Between my last post in March about The City of Bones and this one right now, I have probably read about seven books altogether. However, I refuse to officially classify sexually explicit paranormal romance novels as “real books” (though I love them so!), which means the only book I’m prepared to tell you about today is Daniel Handler’s The Basic Eight. I have been trying to read this book for quite some time, but for some reason I would always put it down again before I had even finished the introduction. This time around, I was determined to give it a good college try and see it through to the end.
The Basic Eight is the debut novel by author Daniel Handler, better known by his pen name Lemony Snicket. According to Handler, The Basic Eight was rejected by publishers 37 times because of its dark tone and content until finally being published in 1998. The novel follows a few months of the life of Flannery Culp, a high school senior with an exclusive group of friends who name themselves “The Basic Eight”. The other members are: Kate Gordon, the “Queen Bee” type; Lily Chandly, a musician; Douglas Wilde, Flan’s ex and Lily’s current boyfriend; V___, whose name has been witheld under her rich family’s insistence; Jennifer Rose Milton, whose name is so beautiful that it must always be written out in full; Gabriel Gallon, a very kind boy in love with Flan; Natasha Hyatt, Flan’s outrageous and gorgeous best friend. Flora Habstat is also mentioned (with derision) as a kind of extraneous member of the group.
Flannery and her friends come off as privileged and bored: they host high-brow dinner parties, form an exclusive Opera Club at school, and experiment with absinthe. The novel begins with Flannery’s love letters to her high school crush, Adam State, while vacationing in Europe over the summer, and reaches a pretty horrifying conclusion in which the lives of “The Basic Eight” are forever changed by revealed secrets, self-discoveries, and murder. The novel is structured as Culp’s personal diary, which she is revising and editing from prison a few years after the events which put her there. In the Introduction,Flannery explains:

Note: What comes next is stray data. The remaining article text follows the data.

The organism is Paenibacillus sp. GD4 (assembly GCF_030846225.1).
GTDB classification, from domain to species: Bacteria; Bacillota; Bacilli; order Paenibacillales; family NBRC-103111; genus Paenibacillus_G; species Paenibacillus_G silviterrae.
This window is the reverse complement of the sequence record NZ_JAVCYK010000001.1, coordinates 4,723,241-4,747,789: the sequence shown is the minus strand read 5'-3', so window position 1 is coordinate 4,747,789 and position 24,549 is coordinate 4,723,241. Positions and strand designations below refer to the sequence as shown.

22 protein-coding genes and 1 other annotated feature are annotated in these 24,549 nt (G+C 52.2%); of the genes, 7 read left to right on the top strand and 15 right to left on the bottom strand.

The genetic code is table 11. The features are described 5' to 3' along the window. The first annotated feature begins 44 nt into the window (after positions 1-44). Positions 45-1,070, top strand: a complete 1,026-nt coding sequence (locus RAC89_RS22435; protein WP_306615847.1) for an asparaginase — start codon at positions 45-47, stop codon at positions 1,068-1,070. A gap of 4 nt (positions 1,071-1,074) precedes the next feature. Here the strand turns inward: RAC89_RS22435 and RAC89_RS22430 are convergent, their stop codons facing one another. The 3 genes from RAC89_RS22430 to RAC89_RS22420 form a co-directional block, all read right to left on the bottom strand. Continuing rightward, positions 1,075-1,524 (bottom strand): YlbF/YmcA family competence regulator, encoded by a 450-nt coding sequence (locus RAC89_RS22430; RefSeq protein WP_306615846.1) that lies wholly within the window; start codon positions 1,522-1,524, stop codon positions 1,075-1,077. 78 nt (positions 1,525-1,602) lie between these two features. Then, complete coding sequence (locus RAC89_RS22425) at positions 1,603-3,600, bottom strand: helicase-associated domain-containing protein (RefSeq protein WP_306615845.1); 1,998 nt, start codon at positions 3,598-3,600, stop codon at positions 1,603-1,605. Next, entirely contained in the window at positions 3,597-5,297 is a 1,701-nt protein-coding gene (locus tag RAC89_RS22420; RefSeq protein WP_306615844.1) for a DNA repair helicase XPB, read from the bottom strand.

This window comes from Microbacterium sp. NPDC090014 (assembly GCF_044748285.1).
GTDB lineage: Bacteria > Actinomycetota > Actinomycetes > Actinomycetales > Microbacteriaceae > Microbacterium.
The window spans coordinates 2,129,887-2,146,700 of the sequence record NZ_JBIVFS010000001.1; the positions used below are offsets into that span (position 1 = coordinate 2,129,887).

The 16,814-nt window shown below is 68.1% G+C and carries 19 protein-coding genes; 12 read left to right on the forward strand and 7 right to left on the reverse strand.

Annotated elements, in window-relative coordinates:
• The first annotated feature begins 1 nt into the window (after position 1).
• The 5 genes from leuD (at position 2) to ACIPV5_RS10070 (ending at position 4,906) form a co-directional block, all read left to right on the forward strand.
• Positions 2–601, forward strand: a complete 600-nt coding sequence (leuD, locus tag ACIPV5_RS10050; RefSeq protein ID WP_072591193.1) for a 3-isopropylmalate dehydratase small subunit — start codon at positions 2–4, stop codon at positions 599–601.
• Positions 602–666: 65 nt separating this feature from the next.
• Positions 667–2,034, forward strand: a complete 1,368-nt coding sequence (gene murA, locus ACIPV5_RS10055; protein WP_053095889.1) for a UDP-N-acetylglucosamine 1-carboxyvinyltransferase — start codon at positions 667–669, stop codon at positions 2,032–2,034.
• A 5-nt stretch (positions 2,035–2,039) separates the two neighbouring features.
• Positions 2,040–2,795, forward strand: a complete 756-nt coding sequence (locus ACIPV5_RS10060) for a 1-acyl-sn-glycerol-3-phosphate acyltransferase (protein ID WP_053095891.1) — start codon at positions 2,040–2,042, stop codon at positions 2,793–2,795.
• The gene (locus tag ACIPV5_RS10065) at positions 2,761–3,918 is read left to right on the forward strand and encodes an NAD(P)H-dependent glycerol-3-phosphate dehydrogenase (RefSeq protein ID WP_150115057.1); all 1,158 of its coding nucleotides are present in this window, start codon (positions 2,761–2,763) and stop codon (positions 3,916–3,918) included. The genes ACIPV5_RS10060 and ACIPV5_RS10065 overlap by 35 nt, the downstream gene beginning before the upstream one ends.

“This is not some true-crime tell-all. This is my actual journal, with everything I wrote at the time, edited by me. The revisions are minor; I only changed things when I felt that I wasn’t really thinking something that I wrote at the time, and probably would have thought something else….” (pg. viii)
There is a massive, mind-screwing revelation towards the end of the book that I can’t share here because it’s a doozy, and it would just ruin everything for first-time readers. I CAN tell you that Flannery makes no secret of the fact that she was convicted of murdering Adam State. Yes, the crush she wrote love letters to from Italy. The violence of the murder is cheerfully horrifying, and before the revelation I can’t share, I actually kind of thought he deserved it a little bit. I realize that Flannery isn’t trustworthy as a narrator but, as she tells it, that kid had it coming. I would also like to say that Handler is quite masterful in how he depicts Flannery’s alcohol and absinthe-induced intoxication. Having never actually tried absinthe myself, I almost feel like I already know what might happen to me if I did.
There isn’t very much on the internet about this book (and it feels kind of cool to read something for once that not everyone and their dog has heard of), but I did find a pretty cool website that helps break down some of the elements for analysis. I kind of wish I had seen this list of tropes before I even started the book, as I would have paid more attention to a few things as I read it. Then again, reading it first would have ruined IT, the mind-screwing revelation. Having finished the novel, the tropes listed on this site that resonate the most would probably be: the “all love is unrequited”, the “Chekhov’s gun”, the “ending changes everything”, the “mind screw”, and the “take that”. I list the “take that” trope here because it was fun trying to figure out who some of the pop icons were supposed to be in real life. I’m certain “Winnie Moprah” is a play on Oprah Winfrey, but I have no idea who “Dr. Eleanor Tert” or the band “Darling Mud” are supposed to be in the real world.
Given the nature of the most important, final revelation of this novel, it definitely needs a second read. As it is, I can’t decide if I actually really love this book for its complexity and cleverness, or loathe it entirely for messing with my head and changing absolutely everything that I believed for 368 pages. Knowing what I know now, it would be interesting to go back to the beginning and catch all the hidden clues along the way. And maybe figure out if “Darling Mud” is really based on a real-life band….
Up next: I really should re-read The Great Gatsby before the film comes out.